More than two years after the collapse of Bear Stearns presaged the 2008 financial meltdown, the United States Senate is finally ready to begin debate on reforms to the financial regulatory structure that failed to keep the industry in check. While it may have seemed audacious at the outset of 2009, the finance, insurance and real estate sector (FIRE) has continued to pour campaign contributions into the coffers of both Democrats and Republicans in the Senate. From January to December of 2009, the FIRE sector contributed a total of $17.82 million to sitting senators.
With a haul of $12.24 million, Senate Democrats pulled in nearly twice as much money from the FIRE sector as Senate Republicans. The Republicans received $5.58 million from the FIRE sector over the same period of time. All contribution data comes from the Center for Responsive Politics.
The Senate Democrats beat the Republicans in the FIRE money race almost every single month. The only month that the Republicans beat the Democrats was in December, perhaps representing a change in loyalty in the run-up to the financial reform debate.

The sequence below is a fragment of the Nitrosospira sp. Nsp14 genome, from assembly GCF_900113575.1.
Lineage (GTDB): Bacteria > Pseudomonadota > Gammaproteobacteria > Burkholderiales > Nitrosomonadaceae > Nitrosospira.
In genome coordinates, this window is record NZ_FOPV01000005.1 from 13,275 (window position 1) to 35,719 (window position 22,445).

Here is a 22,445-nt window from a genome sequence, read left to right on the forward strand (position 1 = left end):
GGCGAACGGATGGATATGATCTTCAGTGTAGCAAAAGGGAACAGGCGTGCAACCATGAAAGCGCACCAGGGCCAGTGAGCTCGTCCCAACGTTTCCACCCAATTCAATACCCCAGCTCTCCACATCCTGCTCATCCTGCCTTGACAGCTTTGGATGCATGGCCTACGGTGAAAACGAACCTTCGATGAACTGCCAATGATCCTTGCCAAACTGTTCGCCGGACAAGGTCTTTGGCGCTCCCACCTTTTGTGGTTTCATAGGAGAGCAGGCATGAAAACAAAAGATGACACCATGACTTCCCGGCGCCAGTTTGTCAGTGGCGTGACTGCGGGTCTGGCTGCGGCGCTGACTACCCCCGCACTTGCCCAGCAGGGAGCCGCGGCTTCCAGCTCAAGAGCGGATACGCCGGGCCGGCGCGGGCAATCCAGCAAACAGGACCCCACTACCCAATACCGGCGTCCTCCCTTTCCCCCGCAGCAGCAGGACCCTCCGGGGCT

As you can see from the above graphic and the motion chart below, campaign contributions tend to spike every three months. This is due to the end of each reporting quarter for campaigns coming every three months. Campaigns often try to raise as much money as possible in the final month of a quarter.
The FIRE sector is the most prolific contributor to campaigns over the past 20 years. Since 1989, all candidates for the Senate have received a total of $431 million from the FIRE sector.
(The motion chart below shows 2009 FIRE contributions to sitting senators by month and party. I suggest setting the color to “Unique Color” and the x axis to “Time.”)
More graphics below:
Contributions to the parties come from different parts of the country. Senate Democrats received vast amounts more from FIRE sector companies in New York in 2009 than their Republican counterparts. This may be largely due to both New York senators, Chuck Schumer and Kirsten Gillibrand, running election campaigns.
The Republicans and Democrats are almost even in Texas. Republicans lead in the southern states, particularly Georgia. Outside of about ten states, contributions from the FIRE sector are insignificant.